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How broker agents can endure a soft freight market

Tapping into customer networks is key for revenue stability

In a soft freight market, one big challenge brokers face is securing new contracts at favorable rates.

Today’s market conditions, in which capacity is loose and rates are low, mean shippers have the advantage when it comes to pricing power. 

“Right now everyone’s just very, very hungry because there is additional capacity in the marketplace, but those that have those relationships with customers are the ones that still have the freight at the end of the day,” said Brian AuBuchon, vice president of logistics at TAB.

To understand the stark difference from last year, one only needs to look at SONAR’s Outbound Tender Rejection Index (OTRI). During the first week of August, the U.S. OTRI fell to 6.38%, which is 1,450 basis points lower than the same time last year. A week later, the OTRI shrunk to 5.82% — a deep dive from the start of the year when it was at 22.5%.

The OTRI measures the amount of contract freight offered by shippers that was declined by midsize to large carriers. When demand surpasses available capacity, the rejection rate increases.

A low rejection rate, as is the present trend, indicates more available capacity and a shift toward lower rates as shippers have more leverage for price negotiation.

For broker agents, especially those without a solid customer base, looser capacity can mean resorting to less favorable options to find freight.

“If you don’t have customers that are committed to you throughout the year, you’re just going to basically rely on their overflow freight. What’s being offered to them is essentially freight that is not being given out to their customers or their carriers that have committed capacity,” AuBuchon said.

Contract freight provides carriers and brokers with pricing agreements that give them greater knowledge of and control over revenue.

When brokers turn to the spot market to find freight on load boards, they are left dealing with greater rate fluctuation from load to load. Seesawing revenue means business growth is left up to the chance of the market. Some loads are profitable while others are not.

Brokerages that already have a deep pool of customers, like TAB, allow agents more opportunities to tap into these resources instead of cold calling and relying on leftover freight.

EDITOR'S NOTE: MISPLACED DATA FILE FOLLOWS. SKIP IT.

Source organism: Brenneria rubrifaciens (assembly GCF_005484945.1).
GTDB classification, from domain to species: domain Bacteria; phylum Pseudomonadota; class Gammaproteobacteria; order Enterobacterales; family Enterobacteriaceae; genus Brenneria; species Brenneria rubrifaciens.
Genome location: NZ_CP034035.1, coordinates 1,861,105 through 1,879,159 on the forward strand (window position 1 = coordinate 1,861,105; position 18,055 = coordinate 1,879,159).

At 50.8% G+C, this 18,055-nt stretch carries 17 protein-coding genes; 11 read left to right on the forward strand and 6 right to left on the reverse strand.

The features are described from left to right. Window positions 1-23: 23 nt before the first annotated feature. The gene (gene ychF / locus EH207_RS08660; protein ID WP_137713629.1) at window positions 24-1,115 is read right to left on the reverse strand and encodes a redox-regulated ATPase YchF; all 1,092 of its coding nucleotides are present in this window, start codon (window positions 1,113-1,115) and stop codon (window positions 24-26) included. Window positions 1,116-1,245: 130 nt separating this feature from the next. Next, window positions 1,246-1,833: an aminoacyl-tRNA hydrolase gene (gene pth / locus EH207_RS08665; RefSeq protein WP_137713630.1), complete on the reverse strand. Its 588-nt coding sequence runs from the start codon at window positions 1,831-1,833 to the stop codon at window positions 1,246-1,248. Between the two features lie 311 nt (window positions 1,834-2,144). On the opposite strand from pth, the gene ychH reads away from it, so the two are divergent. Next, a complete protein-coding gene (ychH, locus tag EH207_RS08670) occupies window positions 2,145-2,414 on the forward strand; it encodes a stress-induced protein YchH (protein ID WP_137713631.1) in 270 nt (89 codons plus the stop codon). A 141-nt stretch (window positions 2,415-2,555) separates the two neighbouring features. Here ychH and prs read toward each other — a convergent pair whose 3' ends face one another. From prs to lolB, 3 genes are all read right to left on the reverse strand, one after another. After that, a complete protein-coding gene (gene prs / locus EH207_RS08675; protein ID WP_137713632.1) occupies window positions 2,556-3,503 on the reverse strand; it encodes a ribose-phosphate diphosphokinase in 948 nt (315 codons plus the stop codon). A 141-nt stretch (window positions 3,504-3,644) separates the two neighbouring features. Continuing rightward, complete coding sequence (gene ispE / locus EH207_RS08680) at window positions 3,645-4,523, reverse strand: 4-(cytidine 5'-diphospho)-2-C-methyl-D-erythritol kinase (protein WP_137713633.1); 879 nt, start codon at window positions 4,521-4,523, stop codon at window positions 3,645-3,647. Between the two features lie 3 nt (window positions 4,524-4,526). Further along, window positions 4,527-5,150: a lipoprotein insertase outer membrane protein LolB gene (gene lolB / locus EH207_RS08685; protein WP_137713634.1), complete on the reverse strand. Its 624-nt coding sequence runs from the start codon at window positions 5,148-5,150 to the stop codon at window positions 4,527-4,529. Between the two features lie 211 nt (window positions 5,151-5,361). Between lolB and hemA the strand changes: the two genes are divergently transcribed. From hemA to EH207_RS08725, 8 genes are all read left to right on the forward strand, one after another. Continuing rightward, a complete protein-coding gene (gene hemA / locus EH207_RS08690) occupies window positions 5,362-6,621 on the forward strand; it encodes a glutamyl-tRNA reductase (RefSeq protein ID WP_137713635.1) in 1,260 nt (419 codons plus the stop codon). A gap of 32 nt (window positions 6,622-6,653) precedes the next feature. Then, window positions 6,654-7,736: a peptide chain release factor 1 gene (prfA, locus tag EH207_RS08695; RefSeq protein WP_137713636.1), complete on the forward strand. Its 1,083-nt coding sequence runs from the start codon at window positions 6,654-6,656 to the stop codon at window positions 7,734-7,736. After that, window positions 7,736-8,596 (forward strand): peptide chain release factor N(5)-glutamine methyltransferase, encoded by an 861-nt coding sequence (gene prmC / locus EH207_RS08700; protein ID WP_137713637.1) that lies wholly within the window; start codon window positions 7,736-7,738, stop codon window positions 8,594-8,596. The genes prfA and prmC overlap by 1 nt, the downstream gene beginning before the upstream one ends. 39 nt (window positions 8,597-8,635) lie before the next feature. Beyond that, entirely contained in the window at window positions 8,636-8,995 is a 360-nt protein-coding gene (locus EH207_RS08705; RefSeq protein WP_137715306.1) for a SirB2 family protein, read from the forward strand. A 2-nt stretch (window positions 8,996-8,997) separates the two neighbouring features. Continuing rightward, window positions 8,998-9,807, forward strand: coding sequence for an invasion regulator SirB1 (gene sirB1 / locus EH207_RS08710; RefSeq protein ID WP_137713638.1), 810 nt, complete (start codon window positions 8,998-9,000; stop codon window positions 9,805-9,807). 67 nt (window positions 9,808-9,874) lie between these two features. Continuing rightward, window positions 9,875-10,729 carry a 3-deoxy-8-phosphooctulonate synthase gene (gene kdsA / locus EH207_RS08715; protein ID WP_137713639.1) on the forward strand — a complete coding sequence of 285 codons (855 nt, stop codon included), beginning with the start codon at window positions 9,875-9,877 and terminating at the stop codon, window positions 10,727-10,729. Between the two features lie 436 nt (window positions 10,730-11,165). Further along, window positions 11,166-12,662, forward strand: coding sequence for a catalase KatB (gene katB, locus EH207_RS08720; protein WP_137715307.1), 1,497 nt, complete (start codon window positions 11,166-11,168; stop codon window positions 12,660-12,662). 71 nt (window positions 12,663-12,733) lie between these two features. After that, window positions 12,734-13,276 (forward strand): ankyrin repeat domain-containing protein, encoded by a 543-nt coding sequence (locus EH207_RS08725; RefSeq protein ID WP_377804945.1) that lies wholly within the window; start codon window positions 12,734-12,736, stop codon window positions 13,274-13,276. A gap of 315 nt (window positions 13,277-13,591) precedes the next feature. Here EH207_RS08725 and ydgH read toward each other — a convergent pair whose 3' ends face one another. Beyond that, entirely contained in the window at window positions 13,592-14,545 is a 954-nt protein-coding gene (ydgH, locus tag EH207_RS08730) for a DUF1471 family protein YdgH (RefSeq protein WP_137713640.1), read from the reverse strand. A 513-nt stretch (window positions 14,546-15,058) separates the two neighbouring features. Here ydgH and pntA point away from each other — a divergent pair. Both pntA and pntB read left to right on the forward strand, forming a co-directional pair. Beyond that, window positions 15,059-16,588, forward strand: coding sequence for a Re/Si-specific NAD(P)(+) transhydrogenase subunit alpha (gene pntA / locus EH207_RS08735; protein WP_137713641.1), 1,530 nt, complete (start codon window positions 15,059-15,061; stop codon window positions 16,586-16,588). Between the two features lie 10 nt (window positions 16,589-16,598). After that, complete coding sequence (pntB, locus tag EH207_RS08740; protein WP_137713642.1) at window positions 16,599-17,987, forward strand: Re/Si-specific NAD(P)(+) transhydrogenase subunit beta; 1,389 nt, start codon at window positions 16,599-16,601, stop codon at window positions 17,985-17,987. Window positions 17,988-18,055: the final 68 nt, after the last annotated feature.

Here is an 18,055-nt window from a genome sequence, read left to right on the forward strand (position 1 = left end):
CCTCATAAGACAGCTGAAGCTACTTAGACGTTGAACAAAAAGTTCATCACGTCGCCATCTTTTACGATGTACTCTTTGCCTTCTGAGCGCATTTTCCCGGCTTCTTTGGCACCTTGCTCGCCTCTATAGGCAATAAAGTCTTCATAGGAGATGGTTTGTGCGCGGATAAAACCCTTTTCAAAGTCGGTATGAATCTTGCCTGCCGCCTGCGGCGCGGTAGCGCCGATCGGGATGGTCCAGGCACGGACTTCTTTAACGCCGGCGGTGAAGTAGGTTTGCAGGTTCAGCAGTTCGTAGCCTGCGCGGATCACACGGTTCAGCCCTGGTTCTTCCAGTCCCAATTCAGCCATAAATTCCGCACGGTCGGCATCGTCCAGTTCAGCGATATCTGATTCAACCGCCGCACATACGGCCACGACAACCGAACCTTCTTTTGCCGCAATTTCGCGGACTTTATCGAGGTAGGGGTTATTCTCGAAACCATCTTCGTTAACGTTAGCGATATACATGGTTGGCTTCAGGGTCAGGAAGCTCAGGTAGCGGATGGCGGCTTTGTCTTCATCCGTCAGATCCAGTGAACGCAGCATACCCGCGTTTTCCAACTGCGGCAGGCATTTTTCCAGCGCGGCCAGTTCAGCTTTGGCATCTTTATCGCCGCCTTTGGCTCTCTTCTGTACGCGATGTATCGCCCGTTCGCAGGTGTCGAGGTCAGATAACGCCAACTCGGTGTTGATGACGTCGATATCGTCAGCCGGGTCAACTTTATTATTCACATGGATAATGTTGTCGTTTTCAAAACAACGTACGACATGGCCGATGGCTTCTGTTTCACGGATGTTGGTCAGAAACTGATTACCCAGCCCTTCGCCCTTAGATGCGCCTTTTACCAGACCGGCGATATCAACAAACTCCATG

TAB, which is the brokerage division of the carrier Artur Express, has built a vast network made up of long-established customers and assets over the last 25 years. The business hauls daily for more than 200 customers with contracted rates.

Agents who partner with brokerages aligned with larger carriers are especially at an advantage. Shippers seek carriers with sufficient capacity to handle not only a few of their shipments but perhaps hundreds.

“Partnering with not only an asset-based logistics company but a medium to large-size asset-based logistics company is right now more than ever imperative to survival and being able to grow your business,” AuBuchon said.

TAB can provide shippers not only capacity from Artur Express’s fleet but also from contracted carriers. This type of model appeals to shippers because the carrier is more likely to be able to have or find the capacity to move their shipments. They know that loads will be delivered through either an Artur Express asset or a contracted carrier. 

Long-standing good rapport with shippers not only benefits a broker agent’s overall profitability but also day-to-day work life.

“Most of the customers that are with us have been with us for many years. That also gives us a lot of flexibility or leeway to resolve problems. If we have a problem with a shipper or a company that we’re delivering to, we can typically get somebody on the phone that can help us,” AuBuchon said.

TAB’s broker agents work and live worldwide. With a global workforce, and a broad network of customers, growth and partnership opportunities for agents are endless.

To learn more about becoming a broker agent at TAB, visit its website.

The FREIGHTWAVES TOP 500 For-Hire Carriers list includes Artur Express (No. 144).

Jenny Glasscock

Prior to joining FreightWaves, Jenny worked as a staff writer at a weekly newspaper and later as a safety assistant at a trucking company. She now enjoys a combination of both her interests as a FreightWaves sponsored content writer. She received her B.A. in English Publishing Studies from Illinois State University in 2018 and currently lives in Marengo, Illinois.